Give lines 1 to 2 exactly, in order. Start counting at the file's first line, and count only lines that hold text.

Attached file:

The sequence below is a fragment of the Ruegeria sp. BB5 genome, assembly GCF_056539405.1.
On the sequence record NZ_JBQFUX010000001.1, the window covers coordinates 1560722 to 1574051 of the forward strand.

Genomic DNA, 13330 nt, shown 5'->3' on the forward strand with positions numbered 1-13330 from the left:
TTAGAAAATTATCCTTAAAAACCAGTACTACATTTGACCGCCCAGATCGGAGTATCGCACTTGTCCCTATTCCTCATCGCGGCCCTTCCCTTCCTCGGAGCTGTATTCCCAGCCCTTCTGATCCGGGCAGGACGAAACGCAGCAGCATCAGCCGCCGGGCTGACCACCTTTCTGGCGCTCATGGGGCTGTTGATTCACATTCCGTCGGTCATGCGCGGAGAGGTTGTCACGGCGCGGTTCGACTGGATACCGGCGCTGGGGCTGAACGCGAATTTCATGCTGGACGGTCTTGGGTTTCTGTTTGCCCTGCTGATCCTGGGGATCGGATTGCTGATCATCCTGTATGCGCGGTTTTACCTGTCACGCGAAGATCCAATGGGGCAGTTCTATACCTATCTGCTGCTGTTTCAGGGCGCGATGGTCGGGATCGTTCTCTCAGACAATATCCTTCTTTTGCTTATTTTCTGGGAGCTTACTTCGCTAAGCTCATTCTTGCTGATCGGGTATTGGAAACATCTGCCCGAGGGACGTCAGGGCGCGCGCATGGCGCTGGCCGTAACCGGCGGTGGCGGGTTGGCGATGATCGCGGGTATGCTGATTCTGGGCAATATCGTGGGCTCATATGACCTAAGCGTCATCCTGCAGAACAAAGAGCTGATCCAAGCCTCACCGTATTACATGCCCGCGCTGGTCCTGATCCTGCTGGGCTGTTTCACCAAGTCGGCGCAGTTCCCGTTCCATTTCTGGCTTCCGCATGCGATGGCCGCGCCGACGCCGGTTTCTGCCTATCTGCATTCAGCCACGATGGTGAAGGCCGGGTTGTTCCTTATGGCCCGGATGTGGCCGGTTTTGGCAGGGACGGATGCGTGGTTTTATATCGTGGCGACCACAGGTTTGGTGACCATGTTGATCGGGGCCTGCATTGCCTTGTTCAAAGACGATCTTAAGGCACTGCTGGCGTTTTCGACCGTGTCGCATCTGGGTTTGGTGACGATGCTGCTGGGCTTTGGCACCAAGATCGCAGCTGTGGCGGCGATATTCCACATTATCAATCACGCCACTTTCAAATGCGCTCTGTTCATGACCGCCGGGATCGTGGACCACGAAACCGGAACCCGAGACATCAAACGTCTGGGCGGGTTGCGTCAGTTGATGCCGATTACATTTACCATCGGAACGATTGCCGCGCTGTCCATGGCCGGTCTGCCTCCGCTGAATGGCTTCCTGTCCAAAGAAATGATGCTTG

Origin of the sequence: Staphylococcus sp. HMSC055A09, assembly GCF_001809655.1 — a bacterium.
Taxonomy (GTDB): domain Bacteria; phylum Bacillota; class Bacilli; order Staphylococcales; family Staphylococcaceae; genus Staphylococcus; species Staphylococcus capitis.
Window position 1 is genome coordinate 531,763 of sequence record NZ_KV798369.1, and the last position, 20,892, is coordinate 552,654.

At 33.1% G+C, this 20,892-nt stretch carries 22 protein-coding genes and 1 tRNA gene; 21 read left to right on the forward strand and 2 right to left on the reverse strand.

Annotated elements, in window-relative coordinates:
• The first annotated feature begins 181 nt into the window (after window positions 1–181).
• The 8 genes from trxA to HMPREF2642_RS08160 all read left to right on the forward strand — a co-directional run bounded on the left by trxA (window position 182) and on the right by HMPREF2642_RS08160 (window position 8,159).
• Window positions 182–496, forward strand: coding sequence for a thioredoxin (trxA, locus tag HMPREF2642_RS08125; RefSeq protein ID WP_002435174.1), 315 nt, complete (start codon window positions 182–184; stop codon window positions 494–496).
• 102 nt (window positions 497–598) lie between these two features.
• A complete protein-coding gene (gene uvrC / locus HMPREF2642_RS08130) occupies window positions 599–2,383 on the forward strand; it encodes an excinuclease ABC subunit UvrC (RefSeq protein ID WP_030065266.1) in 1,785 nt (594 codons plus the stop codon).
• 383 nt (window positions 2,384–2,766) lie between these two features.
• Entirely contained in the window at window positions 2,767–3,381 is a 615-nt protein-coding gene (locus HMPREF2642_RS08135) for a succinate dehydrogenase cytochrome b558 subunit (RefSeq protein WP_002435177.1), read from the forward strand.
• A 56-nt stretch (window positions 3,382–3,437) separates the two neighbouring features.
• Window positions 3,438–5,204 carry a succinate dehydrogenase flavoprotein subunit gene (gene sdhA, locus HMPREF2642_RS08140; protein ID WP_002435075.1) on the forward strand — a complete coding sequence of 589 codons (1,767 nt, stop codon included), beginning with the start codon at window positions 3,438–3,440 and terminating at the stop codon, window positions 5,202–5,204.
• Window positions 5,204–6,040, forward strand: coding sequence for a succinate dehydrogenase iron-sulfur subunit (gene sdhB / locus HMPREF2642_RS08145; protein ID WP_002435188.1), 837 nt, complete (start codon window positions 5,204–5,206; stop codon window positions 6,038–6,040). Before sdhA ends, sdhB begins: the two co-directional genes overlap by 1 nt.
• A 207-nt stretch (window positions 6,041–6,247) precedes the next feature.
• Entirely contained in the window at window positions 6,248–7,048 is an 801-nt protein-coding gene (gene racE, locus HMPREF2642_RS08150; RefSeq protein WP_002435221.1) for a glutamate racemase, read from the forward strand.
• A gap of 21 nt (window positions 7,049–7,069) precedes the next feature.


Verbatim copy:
The sequence below is a fragment of the Ruegeria sp. BB5 genome, assembly GCF_056539405.1.
On the sequence record NZ_JBQFUX010000001.1, the window covers coordinates 1560722 to 1574051 of the forward strand.